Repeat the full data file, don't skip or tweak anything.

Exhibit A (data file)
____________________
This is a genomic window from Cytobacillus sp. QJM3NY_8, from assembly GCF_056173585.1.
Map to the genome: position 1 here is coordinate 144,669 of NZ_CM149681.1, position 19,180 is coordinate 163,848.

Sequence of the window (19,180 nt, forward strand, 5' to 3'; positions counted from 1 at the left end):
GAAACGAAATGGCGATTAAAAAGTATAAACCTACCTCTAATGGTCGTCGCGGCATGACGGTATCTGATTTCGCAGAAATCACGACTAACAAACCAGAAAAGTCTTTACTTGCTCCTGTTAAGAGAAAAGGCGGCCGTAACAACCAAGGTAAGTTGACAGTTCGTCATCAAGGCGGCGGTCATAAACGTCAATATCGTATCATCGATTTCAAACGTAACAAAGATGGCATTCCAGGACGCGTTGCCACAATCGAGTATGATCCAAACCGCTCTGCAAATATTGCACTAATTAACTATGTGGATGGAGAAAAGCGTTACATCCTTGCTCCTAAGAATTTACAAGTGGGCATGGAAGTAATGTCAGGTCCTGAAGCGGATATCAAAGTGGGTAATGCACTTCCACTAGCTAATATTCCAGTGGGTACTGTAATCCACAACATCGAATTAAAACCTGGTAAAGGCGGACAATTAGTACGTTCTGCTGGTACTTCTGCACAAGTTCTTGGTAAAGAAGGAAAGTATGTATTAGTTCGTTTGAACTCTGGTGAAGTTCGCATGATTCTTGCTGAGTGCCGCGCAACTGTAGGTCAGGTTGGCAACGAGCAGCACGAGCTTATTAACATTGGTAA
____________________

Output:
This is a genomic window from Cytobacillus sp. QJM3NY_8, from assembly GCF_056173585.1.
Map to the genome: position 1 here is coordinate 144,669 of NZ_CM149681.1, position 19,180 is coordinate 163,848.

Sequence of the window (19,180 nt, forward strand, 5' to 3'; positions counted from 1 at the left end):
GAAACGAAATGGCGATTAAAAAGTATAAACCTACCTCTAATGGTCGTCGCGGCATGACGGTATCTGATTTCGCAGAAATCACGACTAACAAACCAGAAAAGTCTTTACTTGCTCCTGTTAAGAGAAAAGGCGGCCGTAACAACCAAGGTAAGTTGACAGTTCGTCATCAAGGCGGCGGTCATAAACGTCAATATCGTATCATCGATTTCAAACGTAACAAAGATGGCATTCCAGGACGCGTTGCCACAATCGAGTATGATCCAAACCGCTCTGCAAATATTGCACTAATTAACTATGTGGATGGAGAAAAGCGTTACATCCTTGCTCCTAAGAATTTACAAGTGGGCATGGAAGTAATGTCAGGTCCTGAAGCGGATATCAAAGTGGGTAATGCACTTCCACTAGCTAATATTCCAGTGGGTACTGTAATCCACAACATCGAATTAAAACCTGGTAAAGGCGGACAATTAGTACGTTCTGCTGGTACTTCTGCACAAGTTCTTGGTAAAGAAGGAAAGTATGTATTAGTTCGTTTGAACTCTGGTGAAGTTCGCATGATTCTTGCTGAGTGCCGCGCAACTGTAGGTCAGGTTGGCAACGAGCAGCACGAGCTTATTAACATTGGTAA